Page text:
PTC staging ‘Northern Writes’ festival

Posted June 21, 2011, at 3:55 p.m.

BANGOR — Penobscot Theatre, Bangor’s professional theater company, is continuing the fifth annual Northern Writes New Play Festival through July 2 at Bangor Opera House, 131 Main St.

This year’s festival includes works by playwrights from around the country, as well as an evening of short plays written by local Maine playwrights. These works culminate in what has become one of the largest festivals of new theatrical work in the country.

Throughout the two weeks of Northern Writes, there will be something for everyone.  Compelling works running the gamut in subject matter from Greek gods to baseball to the physics of cold fusion and ranging in style from farce to Absurdism to tragedy, the Northern Writes Festival is sure to be an eclectic experience. New faces and voices will be featured, both on the stage and off the page.

After each staged reading, an audience discussion will be facilitated in order to aid the playwright in the continuing development of his or her work.

Northern Writes kicked off with Story Slam Bangor on June 21. Also scheduled are:

•Thursday, June 23, 7 p.m. “The Baby Game” by Michele Aldin Kushner, a drama about two couples both promised a child by a pregnant teenager looking for a family of her own.

• Friday, June 24, 7 p.m. “Cold Storage” by Orono native Dustin Sleight, a dark comedic farce that pokes fun at people’s short attention spans and growing reliance on new technologies. Sleight co-founded Bigelow Bird Theatre Co., is the associate director at the Northampton (Mass.) Center for the Arts and is a house manager for the Academy of Music Theatre.

• Saturday, June 25, 2 p.m. “The High Cost of Heating” by Craig Thornton, a comedy written in the Absurdist tradition of Ionesco with a decidedly American slant. The play was a finalist for the Reva Shiner Comedy Award. 7 p.m. “A Crap Shoot” by Richard Manley. At Quietus, death is clean, sure and final, at least that‘s what is written into the bylaws and believed by the investors. This highly profitable enterprise is threatened by those left behind, however, when their memories live on, ragged and coarse.

• Sunday, June 26, 2 p.m. “Conk and Bone” by Joe Musso, for mature audiences. Death hires Conk and Bone, two hapless men from New Orleans to prepare the  slain Greek warrior Achilles and a murdered young woman to meet Charon, the  boatman who ferries the dead to Hades. 4:30 p.m. “Closure” by James McLindon, a comedic drama about a dying man who wants to reconcile with his children and who receives advice from a different version of the Virgin Mary.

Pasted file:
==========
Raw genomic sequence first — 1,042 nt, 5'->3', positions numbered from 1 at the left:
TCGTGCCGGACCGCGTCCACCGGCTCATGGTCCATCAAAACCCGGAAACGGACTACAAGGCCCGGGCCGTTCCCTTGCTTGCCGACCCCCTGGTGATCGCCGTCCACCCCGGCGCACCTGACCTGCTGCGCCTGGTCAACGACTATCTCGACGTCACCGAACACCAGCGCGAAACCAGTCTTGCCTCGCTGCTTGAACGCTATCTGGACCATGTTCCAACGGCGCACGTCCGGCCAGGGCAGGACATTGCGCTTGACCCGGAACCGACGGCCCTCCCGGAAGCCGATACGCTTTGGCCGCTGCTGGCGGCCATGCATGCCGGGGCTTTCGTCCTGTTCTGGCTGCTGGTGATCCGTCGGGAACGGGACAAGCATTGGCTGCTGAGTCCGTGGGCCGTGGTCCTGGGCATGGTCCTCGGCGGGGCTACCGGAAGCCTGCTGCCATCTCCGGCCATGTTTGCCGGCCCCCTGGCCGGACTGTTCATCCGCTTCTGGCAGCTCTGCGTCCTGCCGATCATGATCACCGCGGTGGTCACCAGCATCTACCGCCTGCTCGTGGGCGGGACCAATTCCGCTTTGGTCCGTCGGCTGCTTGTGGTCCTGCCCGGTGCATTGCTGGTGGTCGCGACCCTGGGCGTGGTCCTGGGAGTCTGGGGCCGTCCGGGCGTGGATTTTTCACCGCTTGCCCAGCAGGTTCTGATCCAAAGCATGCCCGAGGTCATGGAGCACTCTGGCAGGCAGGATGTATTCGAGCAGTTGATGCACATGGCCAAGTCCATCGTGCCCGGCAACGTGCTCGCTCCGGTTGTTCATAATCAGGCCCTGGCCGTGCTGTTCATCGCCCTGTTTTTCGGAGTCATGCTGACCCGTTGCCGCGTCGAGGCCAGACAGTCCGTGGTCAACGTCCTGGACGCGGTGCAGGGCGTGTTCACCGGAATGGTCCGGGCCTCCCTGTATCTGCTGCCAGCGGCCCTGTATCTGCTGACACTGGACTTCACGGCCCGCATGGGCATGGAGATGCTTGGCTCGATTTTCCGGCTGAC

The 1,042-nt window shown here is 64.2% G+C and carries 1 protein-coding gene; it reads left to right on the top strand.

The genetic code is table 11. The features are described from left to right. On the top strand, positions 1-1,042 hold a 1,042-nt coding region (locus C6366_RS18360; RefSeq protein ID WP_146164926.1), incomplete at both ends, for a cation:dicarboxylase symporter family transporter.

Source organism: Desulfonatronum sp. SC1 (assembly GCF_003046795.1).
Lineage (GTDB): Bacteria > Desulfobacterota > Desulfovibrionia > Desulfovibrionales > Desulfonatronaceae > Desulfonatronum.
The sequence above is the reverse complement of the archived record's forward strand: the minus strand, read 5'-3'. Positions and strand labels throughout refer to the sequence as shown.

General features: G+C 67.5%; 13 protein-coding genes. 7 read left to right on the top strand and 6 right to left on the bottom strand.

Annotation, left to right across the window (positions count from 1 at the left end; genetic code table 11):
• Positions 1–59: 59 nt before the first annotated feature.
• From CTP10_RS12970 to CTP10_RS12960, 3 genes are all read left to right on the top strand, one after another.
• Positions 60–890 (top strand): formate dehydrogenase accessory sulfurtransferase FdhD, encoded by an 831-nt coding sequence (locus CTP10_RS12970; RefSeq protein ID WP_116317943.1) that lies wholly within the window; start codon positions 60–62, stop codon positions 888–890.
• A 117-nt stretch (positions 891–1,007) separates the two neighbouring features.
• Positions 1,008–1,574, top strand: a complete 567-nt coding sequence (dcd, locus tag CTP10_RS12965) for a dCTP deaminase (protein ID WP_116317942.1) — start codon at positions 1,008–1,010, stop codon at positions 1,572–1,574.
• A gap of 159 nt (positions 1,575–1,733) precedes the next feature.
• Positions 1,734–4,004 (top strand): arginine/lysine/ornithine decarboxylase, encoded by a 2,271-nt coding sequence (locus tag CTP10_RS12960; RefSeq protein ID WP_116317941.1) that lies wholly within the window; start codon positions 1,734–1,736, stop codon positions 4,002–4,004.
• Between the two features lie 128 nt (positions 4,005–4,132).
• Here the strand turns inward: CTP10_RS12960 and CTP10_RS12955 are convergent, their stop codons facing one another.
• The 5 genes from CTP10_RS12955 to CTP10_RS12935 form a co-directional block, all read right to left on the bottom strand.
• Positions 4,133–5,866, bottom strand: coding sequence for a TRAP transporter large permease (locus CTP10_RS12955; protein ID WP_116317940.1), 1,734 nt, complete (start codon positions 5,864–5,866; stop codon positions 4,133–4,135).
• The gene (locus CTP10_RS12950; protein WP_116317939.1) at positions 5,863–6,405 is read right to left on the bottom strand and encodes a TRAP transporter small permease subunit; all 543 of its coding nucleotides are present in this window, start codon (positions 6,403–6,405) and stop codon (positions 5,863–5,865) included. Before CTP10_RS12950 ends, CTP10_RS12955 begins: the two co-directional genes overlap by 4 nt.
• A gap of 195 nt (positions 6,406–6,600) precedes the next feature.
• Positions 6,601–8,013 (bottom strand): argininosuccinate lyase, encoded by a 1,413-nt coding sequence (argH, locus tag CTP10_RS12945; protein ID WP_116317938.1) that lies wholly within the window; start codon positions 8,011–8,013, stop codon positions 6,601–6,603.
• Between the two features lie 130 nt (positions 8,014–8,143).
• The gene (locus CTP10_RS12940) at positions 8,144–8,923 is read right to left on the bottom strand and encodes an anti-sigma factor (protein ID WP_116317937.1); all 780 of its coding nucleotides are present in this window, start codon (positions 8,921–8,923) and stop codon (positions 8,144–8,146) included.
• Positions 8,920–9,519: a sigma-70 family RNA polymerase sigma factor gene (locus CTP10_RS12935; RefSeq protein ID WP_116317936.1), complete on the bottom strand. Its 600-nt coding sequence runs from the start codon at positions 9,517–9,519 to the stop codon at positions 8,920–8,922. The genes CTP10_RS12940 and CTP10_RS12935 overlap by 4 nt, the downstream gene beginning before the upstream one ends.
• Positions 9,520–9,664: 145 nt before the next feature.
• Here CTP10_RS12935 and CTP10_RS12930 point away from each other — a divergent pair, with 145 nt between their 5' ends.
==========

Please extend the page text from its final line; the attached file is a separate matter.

• Tuesday, June 28, 7 p.m. “Merc’y Rising” by Gloria Bond Clune, a basketball star who steals apples from a doctor is ordered to spend six Saturdays working at the doctor’s home. Secrets and personal ghosts will be revealed.

• Wednesday, June 29, 7 p.m. “Rehearsing the Cherry Orchard” by Hope Hommersand, involving the director, leading lady and producer of a Chekhov play.

• Thursday, June 30, 7 p.m. “Dark Matter” by August Schulenburg, a physicist chases after the dark matter and energy that make up 95 percent of the known universe while dealing with personal challenges.

• Friday, July 1, 7 p.m. “A Night of Shorts by Maine Playwrights.” This will include a 10-minute play by Penobscot Theatre’s advanced acting class; “Dark and Stormy Night” by Chris Orcutt; “Microbrew” by Chris Orcutt; “Beaching” by Bruce Pratt; “Nine Innings” by Allen Adams; “Parents for Pick Up” by Mark Upton; “Liferaft” by Andrew Frodahl; and “Kansas City, This Is Former Air Force One” by Chris Orcutt, set on the day President Richard Nixon resigned his office.

On Friday, July 1, ballots will be distributed for audience members to vote on their favorite full-length and short plays. As a result of last year’s festival vote, “Ink” by Alice van Buren won the Audience Favorite Award and has been selected to be a part of PTC’s 2011-2012 Mainstage season.

• Saturday, July 2, 2 p.m. “A Barrow” by William Duell, a memorial to a relationship that unravels within a maze of memories, loosely based on a few episodes from Homer’s The Odyssey. 7 p.m. “Gods and Idols” by Jason Rainey, focusing on the obsessions of a young couple.

An all-festival pass is available for $35, and day passes are available for $5 at 942-3333 or online at http://www.penobscottheatre.org.

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